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World development report 2015 : mind, society, and behavior (Chinês)

Every policy relies on explicit or implicit assumptions about how people make choices. Those assumptions typically rest on an idealized model of how people think, rather than an understanding of how everyday thinking actually works. This year's World Development Report argues that a more realistic account of decision-making and behavior will make development policy more effective. The report emphasizes what it calls 'the three marks of everyday thinking. In everyday thinking, people use intuition much more than careful analysis. They employ concepts and tools that prior experience in their cultural world has made familiar. And social emotions and social norms motivate much of what they do. These insights together explain the extraordinary persistence of some social practices, and rapid change in others. They also offer new targets for development policy. A richer understanding of why people save, use preventive health care, work hard, learn, and conserve energy provides a basis for innovative and inexpensive interventions. The insights reveal that poverty not only deprives people of resources but is an environment that shapes decision making, a fact that development projects across the board need to recognize. The insights show that the psychological foundations of decision making emerge at a young age and require social support. The report applies insights from modern behavioral and social sciences to development policies for addressing poverty, finance, productivity, health, children, and climate change. It demonstrates that new policy ideas based on a richer view of decision-making can yield high economic returns. These new policy targets include: 1) the choice architecture (for example, the default option; 2) the scope for social rewards; 3) frames that influence whether or not a norm is activated; 4) information in the form of rules of thumb; and 5) opportunities for experiences that change mental models or social norms. Finally, the report shows that small changes in context have large effects on behavior. As a result, discovering which interventions are most effective, and with which contexts and populations, inherently requires an experimental approach. Rigor is needed for testing the processes for delivering interventions, not just the products that are delivered.


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    World Bank

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    Relatório de Desenvolvimento Mundial

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    Regiões Mundiais,

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    World development report 2015 : mind, society, and behavior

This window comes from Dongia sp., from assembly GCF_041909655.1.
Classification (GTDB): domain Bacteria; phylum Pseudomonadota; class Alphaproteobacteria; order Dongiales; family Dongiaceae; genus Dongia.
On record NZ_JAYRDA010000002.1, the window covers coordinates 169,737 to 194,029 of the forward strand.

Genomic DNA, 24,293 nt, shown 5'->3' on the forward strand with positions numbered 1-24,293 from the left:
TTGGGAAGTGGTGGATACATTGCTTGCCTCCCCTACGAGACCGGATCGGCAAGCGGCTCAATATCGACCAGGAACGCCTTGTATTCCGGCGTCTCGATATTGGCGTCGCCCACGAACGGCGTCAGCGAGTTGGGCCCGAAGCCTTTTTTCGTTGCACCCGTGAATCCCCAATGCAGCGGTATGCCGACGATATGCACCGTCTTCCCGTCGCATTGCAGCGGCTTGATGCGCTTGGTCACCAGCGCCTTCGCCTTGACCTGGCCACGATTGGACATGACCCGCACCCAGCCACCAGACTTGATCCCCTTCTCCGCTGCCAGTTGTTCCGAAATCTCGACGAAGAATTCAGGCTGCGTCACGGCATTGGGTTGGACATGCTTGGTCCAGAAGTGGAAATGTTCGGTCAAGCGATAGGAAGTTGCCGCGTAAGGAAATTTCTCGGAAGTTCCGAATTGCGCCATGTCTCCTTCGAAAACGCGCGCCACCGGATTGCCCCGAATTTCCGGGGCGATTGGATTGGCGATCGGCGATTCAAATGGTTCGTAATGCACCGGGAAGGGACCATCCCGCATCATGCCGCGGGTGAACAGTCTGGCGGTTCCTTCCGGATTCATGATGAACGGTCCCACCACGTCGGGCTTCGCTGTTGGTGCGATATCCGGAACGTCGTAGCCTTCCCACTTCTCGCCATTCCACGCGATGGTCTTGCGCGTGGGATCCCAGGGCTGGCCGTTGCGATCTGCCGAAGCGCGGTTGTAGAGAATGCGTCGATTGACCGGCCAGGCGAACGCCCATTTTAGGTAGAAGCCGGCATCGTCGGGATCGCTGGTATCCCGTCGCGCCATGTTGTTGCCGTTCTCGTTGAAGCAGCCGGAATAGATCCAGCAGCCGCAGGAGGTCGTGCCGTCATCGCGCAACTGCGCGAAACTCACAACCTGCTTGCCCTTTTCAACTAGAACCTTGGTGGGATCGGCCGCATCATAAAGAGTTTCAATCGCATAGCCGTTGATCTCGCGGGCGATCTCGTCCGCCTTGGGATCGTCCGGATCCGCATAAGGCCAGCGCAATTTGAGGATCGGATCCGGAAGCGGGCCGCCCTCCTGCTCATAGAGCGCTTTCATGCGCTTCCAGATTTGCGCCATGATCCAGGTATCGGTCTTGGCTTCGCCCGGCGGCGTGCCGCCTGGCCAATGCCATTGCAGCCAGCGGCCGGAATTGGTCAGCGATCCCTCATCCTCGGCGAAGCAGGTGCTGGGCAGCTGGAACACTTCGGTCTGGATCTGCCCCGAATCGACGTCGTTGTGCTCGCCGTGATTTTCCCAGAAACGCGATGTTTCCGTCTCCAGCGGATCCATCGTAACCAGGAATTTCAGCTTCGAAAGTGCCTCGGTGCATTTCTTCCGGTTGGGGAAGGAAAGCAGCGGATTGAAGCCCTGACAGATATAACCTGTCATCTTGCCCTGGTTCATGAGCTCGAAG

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    mental model;impact of climate change;Translation & Interpretation;Rotating Savings and Credit;community needs;agency for international development;action on climate change;human decision;development policy;views of poor;Early Childhood Development;annual percentage rate;privileges and immunity;research support budget;nordic trust fund;anthropogenic climate change;early brain development;foreign language translation;world health organization;home water chlorination;scope of application;annual interest rate;oral rehydration salt;cash on hand;Oral rehydration therapies;conditional cash transfer;public health measures;early childhood stimulation;social network;human factor;free rider;standard economic;payday lender;human behavior;human beings;payday loan;preventive health;Social Sciences;individual decision;role models;cooperative behavior;public good;Public Goods;mental representations;behavioral effect;water consumption;city government;material incentives;communication strategy;world development;literacy program;social expectation;foreign affair;health behavior;sunk cost;free riding;social obstacle;loan product;designing intervention;government shape;social incentives;antipoverty program;widespread corruption;conservation measure;individual choice;money illusion;long-term investment;train activity;social difference;worth emphasizing;animal spirits;combat poverty;Agricultural Extension;antiretroviral therapy;developmental outcomes;earnings increase;psychological elements;disadvantaged individuals;psychological factors;non-governmental organization;human cognition;market outcome;understanding process;field experiment;quantitative research;competitive market;total saving;children's education;breakfast cereal;poor child;antipoverty policy;conceptual framework;accident rate;choice architecture;graphic designer;household debt;Antiretroviral therapies;standard variables;resource mobilization;social context;Water Shortage;consultative meeting;messaging service;hulya ulku;socioeconomic status;local populace;water use;social monitoring;behavioral model;Change Program;measurement technique;basic learning;european commission;development cooperation;application process;behavioral intervention;prison inmate;throat cancer;cognitive development;disease outbreak;resource sustainability;climate forecast;infected individuals;technology adoption;ethnic group;research show;ongoing research;extreme poverty;Agricultural Investment;savings account;health products;public recognition;open defecation;wage increase;saving rate;disease transmission;behavioral response;Economic Policy;small fee;human rights;young adult;welfare effect;food price;research group;middle-income economy;thinking process;amount due;sole responsibility;habit formation;information base;belief system;cognitive process;social identity;cognitive ability;human body;copyright owner;black box;fertilizer purchase;experimental data;intergenerational transmission;cognitive skill;social interaction;popular media;vicious cycle;social relation;behavioral economics;original work;commercial purpose;social recognition;political science;payday borrower;social meaning;individual preference;innovative policy;common sense;water conservation;cognitive science;limited information;social institution;empirical evidence;interior design;predictive power;Carried Interest;short-term loan;economic model;unsecured loan;public economics;process information;installment plan;social aspect;purchase goods;Learning and Innovation Credit;